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E-learning and the Power of Images


The growth of e-learning has been driven by the demand for faster and effective learning processes. Although many organisations use these technologies and processes for learning, do they really accelerate the learning process? Keith Bound explains his research journey into using imagery and technology to accelerate learning.

Most learning is focused on linguistics such as the written word and language, while other forms of learning communication tend to become secondary or additional. So has the drive for easy access to knowledge and increasing the pace of how we obtain information through modern technology clouded our vision of creating an enriching, creative and fulfilling learning process that is fast and effective?

Over the last three years Image Dynamicsª has been researching and testing new methods to create a paradigm shift in the learning experience by engaging the user at a deep emotional level through reflection, using a combination of imagery, empathic questions and animation sequences. Research supports our theory that imagery should play a crucial role in accelerated learning technologies today and in the future.

Emotional impact
Let us start with the core aspect of learning, retaining information and a study of the emotional impact of images and their connection to long term memory. Dr Stephen Hamann and colleagues at Emory University in Atlanta, Georgia presented male volunteers with a series of images using the following criteria, emotionally charged pleasant and unpleasant images; interesting images with little emotional impact and the final group of images which were deemed as uninteresting neutral images.

While subjects viewed each image the researchers recorded their brain activity through positron emission tomography (PET). As expected the most emotionally charged images, pleasant or unpleasant were equal in their effects and both had the highest levels of amygdale activity with long term memory recognition being substantially enhanced. The PET scans also recorded high levels of activity in the hippocampus when subjects were shown emotionally charged images.

Based on this evidence we argue that by applying imagery to a learning process we can reinforce learning at an emotional level. Another interesting study was done by Mark Sadoski who has investigated the relationship between mental and induced imagery and the powerful impact on comprehension, memory and appreciation of text. The studies sited demonstrated that learning and memory performance improved when applying imagery in reading tests.

For example Pressley (1976) gave one group of third grade children a mental imagery strategy to help them remember stories and were shown slides depicting good examples of images for the passages. The other group did not see the slide show and were told to do whatever they could do to remember the story. Both groups read a 950 word story with alternating printed and blank pages. The imagery group was reminded at regular intervals to form images on the blank pages while the other group were told to do whatever they could do to remember when they saw the blank pages. Although there was no difference in the reading performance on a 24 item short answer test, the imagery group outperformed the control group. Sadoski sighted other studies from Gambreel 1982, Anderson and Kulavy 1972, Steingart and Glock 1979, Gambell and Bales 1986 and Gambell and Jawitz 1993 who all found students learning and memory performance improved through the use of induced imagery when reading text.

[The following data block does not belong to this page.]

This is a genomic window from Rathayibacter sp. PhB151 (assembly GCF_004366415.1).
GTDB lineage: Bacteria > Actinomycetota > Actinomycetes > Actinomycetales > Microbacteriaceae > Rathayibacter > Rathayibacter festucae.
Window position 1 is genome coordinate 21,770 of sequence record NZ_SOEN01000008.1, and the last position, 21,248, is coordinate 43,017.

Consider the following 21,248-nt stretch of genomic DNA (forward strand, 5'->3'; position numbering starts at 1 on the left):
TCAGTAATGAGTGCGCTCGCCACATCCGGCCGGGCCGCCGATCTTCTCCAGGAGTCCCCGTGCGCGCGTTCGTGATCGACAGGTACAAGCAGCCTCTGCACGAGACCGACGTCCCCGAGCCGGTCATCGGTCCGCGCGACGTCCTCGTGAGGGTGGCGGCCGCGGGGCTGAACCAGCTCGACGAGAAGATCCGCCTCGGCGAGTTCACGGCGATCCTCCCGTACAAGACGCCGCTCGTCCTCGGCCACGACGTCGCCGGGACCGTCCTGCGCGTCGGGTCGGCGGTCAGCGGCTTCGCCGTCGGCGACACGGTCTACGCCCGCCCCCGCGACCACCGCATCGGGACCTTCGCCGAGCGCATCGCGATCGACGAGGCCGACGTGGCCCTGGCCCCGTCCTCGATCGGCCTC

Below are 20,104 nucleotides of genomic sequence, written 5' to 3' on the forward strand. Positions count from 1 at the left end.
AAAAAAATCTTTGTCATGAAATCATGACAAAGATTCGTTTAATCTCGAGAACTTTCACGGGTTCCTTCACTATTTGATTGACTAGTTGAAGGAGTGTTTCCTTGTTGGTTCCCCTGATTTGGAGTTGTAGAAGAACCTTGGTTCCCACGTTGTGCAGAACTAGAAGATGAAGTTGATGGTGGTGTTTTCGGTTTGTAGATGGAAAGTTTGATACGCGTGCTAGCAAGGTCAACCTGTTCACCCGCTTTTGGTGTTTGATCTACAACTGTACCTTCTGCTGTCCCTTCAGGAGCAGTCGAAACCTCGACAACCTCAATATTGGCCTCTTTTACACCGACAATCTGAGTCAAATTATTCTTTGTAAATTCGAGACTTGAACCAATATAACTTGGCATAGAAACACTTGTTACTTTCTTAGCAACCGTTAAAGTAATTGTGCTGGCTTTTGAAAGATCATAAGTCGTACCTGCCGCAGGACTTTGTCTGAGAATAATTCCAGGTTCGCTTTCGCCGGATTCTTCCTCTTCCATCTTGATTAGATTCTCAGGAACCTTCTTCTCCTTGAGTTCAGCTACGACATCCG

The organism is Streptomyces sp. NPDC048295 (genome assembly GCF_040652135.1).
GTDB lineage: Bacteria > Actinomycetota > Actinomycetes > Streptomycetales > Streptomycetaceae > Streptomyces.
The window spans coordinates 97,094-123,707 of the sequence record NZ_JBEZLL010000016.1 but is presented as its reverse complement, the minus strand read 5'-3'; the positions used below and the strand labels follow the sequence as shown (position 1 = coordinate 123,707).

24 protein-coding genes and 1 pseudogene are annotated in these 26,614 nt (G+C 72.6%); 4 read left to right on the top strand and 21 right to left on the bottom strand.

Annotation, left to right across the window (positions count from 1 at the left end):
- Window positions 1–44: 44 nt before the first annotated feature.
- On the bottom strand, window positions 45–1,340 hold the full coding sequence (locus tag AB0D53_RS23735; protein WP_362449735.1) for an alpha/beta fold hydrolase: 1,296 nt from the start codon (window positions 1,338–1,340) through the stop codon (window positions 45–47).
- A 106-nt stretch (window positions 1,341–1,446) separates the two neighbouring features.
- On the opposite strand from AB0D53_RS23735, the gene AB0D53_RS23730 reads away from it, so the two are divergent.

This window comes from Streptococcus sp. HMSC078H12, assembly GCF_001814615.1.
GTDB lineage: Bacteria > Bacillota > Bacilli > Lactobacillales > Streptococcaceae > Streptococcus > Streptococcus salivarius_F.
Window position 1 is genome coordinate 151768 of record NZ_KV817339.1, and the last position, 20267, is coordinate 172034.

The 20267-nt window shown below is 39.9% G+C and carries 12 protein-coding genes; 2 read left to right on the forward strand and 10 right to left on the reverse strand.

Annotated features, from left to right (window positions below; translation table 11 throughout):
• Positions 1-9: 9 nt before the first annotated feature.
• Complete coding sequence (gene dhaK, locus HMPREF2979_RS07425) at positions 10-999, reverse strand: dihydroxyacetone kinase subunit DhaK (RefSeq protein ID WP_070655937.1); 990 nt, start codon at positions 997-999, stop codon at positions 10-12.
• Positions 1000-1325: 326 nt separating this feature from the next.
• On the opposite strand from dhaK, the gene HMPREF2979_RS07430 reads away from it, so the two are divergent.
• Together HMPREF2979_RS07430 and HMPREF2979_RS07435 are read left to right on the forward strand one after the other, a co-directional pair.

Therefore, these studies seem to suggest that imagery can play an important role in the process of learning & development for all age groups as an effective process for storing fresh memories, accelerating the learning and maintaining long term retention of information. So from these studies we know that we can create a more effective learning experience through using imagery but what about learning styles. It has been argued that a presenter, trainer or teacher should apply a combination of visual, auditory and kinaesthetic styles to ensure they appeal to everyone's learn style. Although everyone has one preferred learning or communication style research suggests that the visual sense becomes the most dominant sense when in conflict with our other senses.

Close you eyes
This is not surprising when you consider that most of the back of the brain is devoted to visual processing and half of the cortex is involved in sight. By just closing our eyes we can alter the way in which we taste food or hear sounds like the voice of a ventriloquist. In fact our visual sense can deceive us if there is a conflict with clues from another sense which was well demonstrated by James Gibson in the late 1930's. He gave a subject a straight metal rod and asked him to feel it with his eyes closed. He feels the rod is straight; then the rod is taken away then is asked to open his eyes and look down at the rod. Unknown to him the rod has a wedge prism which distorts the shape of the rod so that the rod now appears to be curved rather than straight. Not surprisingly when the subject looked down at the rod he saw a curved rod but what was surprising when he touched the rod at the same time he felt the rod was curved and reported nothing usual or rivalry between the senses. This brief example demonstrates that visual stimulating learning programmes may provide a very powerful learning process.